Many people were appalled with the recent photo of exclusively white male legislators discussing passing a law that would no longer require health insurance companies to cover pregnancy, maternity, or newborn care. The media largely covered the photo as a revealing accident—a gaffe. But journalist Jill Filipovic of the NY Times sees it differently.
She suggests that it is part of a purposeful nod to the white men who feel their power has been unfairly stripped away.
President Trump ran a campaign of aggrieved masculinity, appealing to men who felt their rightful place in society has been taken from them by a stream of immigrants stealing their jobs, women who don’t need husbands to support them, and members of minority groups who don’t work as hard but still get special treatment. That he was running against Hillary Clinton, the quintessential Hermione outsmarting the boys in class, brought this white masculinity message into sharper relief: Trump supporters didn’t just oppose Mrs. Clinton, they hated her with unchecked phallic rage, wearing “Trump That Bitch” T-shirts.
Filipovic concludes that Trump’s promise to make America great again “included the implicit pledge to return white men to their place of historic supremacy.” That my friends, is what you call patriarchy. It is a systematic effort to enable men to dominate women. It is not only a description of a society where this takes place, it represents the idea that it is the way things should be. Men should rule over women. It harkens back to God’s punishment of Eve (and all women) for eating the forbidden fruit: “your desire shall be for your husband, and he shall rule over you” (Genesis 3:16).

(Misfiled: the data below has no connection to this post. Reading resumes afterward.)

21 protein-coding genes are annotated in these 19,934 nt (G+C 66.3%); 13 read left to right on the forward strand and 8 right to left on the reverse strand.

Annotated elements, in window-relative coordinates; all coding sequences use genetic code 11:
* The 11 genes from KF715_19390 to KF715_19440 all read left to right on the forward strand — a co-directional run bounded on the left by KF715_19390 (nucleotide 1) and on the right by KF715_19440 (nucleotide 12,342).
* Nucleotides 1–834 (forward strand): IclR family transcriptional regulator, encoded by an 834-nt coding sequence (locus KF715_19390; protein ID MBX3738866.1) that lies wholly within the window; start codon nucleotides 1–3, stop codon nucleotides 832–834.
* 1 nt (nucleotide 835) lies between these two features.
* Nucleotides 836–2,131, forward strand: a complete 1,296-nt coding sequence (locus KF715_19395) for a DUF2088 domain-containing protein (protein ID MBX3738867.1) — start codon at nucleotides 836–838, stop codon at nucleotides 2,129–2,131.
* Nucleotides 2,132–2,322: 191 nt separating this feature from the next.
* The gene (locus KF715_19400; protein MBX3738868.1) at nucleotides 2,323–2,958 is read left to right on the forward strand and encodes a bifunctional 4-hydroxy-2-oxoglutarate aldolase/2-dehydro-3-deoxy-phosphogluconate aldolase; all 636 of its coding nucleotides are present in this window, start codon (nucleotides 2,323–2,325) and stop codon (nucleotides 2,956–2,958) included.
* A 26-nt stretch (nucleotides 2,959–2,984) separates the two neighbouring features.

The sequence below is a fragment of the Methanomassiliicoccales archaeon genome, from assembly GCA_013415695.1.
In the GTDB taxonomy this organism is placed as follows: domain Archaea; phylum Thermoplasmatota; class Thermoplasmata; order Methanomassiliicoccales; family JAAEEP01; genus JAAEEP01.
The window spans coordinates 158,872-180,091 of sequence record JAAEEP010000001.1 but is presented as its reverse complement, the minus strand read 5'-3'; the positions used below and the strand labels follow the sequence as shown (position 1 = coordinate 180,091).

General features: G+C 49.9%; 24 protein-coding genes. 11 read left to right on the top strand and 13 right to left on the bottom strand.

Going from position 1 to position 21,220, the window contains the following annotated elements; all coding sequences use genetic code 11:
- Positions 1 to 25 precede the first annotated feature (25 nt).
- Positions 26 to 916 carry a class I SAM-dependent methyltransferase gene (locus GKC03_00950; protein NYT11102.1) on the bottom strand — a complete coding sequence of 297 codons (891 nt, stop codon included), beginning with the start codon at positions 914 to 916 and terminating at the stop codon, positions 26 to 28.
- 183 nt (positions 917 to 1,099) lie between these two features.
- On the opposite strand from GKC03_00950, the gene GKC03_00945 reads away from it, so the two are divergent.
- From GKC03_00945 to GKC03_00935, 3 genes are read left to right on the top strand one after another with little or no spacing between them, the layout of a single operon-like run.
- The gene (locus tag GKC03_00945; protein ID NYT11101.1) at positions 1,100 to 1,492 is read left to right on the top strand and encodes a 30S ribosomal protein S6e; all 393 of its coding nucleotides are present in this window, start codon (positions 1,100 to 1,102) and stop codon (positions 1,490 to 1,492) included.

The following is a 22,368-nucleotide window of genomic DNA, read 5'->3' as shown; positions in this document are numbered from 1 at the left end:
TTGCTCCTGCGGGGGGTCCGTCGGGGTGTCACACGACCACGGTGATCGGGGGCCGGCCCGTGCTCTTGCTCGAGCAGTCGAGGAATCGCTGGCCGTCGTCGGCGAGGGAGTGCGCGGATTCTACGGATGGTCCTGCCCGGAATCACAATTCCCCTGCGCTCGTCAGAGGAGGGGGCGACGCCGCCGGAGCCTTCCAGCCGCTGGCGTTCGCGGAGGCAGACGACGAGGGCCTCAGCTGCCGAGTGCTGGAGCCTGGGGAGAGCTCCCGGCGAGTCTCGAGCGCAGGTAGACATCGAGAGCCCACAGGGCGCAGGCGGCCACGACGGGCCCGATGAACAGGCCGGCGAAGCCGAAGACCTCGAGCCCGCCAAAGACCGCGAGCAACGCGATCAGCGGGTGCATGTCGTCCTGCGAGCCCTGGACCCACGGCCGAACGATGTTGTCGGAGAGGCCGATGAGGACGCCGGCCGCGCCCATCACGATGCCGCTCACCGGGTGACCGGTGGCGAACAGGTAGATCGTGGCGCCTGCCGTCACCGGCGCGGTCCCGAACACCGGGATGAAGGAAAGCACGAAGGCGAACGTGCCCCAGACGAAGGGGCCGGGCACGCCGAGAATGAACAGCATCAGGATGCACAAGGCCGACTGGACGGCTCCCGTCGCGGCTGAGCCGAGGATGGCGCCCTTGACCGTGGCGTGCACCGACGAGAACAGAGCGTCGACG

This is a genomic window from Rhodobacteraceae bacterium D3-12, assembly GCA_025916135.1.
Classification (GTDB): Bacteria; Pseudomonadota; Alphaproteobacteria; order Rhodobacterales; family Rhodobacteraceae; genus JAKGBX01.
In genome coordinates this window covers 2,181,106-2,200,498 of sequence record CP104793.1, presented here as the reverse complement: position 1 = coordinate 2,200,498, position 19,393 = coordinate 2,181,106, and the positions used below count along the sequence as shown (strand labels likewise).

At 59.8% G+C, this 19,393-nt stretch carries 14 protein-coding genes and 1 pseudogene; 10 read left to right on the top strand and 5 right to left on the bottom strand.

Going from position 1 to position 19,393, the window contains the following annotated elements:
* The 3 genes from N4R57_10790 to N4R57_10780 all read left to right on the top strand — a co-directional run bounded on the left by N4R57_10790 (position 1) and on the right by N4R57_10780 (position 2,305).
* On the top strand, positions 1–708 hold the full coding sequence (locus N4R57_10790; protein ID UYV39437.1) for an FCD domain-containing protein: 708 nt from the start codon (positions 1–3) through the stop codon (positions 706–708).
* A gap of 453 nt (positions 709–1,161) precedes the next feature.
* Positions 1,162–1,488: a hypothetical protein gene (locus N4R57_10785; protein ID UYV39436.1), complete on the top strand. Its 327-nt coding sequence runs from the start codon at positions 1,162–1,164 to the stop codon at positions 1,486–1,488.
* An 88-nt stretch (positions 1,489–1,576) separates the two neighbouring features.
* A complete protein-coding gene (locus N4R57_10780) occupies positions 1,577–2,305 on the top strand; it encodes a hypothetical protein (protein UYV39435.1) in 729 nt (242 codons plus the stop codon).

Well women have been fighting this presumption for centuries, in one form or another. Today that resistance revolves around the feminist movement, in all its passionate, disparate incarnations. Some focus on reproductive rights, some on domestic violence, some on equal pay, and some on women and leadership. It is a messy coalition of sometimes competing interests, and undoubtedly, mainstream feminists could be more inclusive of the needs of women of color and the LGBTQ community. But at the core, there is a fundamental belief that women are equal to men in all things, and are deserving of the same rights, opportunities, and power. Feminists work from the assumption that women deserve a seat at the table—whether it’s a table in the kitchen or a table in the White House. Feminists passionately believe that women and men sharing power privately and publicly results in a more just society.
Just yesterday it became clearer than ever that the push for male supremacy not a conspiracy theory. The Center for Reproductive Rights reports that Arkansas governor Asa Hutchinson just signed a bill requiring doctors who provide abortions to investigate patients before the procedure, to establish the woman’s motives for ending the pregnancy. The purpose of this is to ostensibly prevent women from having an abortion due to sex selection, but in actuality it creates another hurdle that delays access to a safe abortion, and reinforces the idea that women cannot be trusted to make decisions about their reproduction.
Feminists have improved women’s position in society tremendously in the last few decades, but with the current overt movement to return to male supremacy, feminists are more relevant than ever. Support feminists. Be a feminist.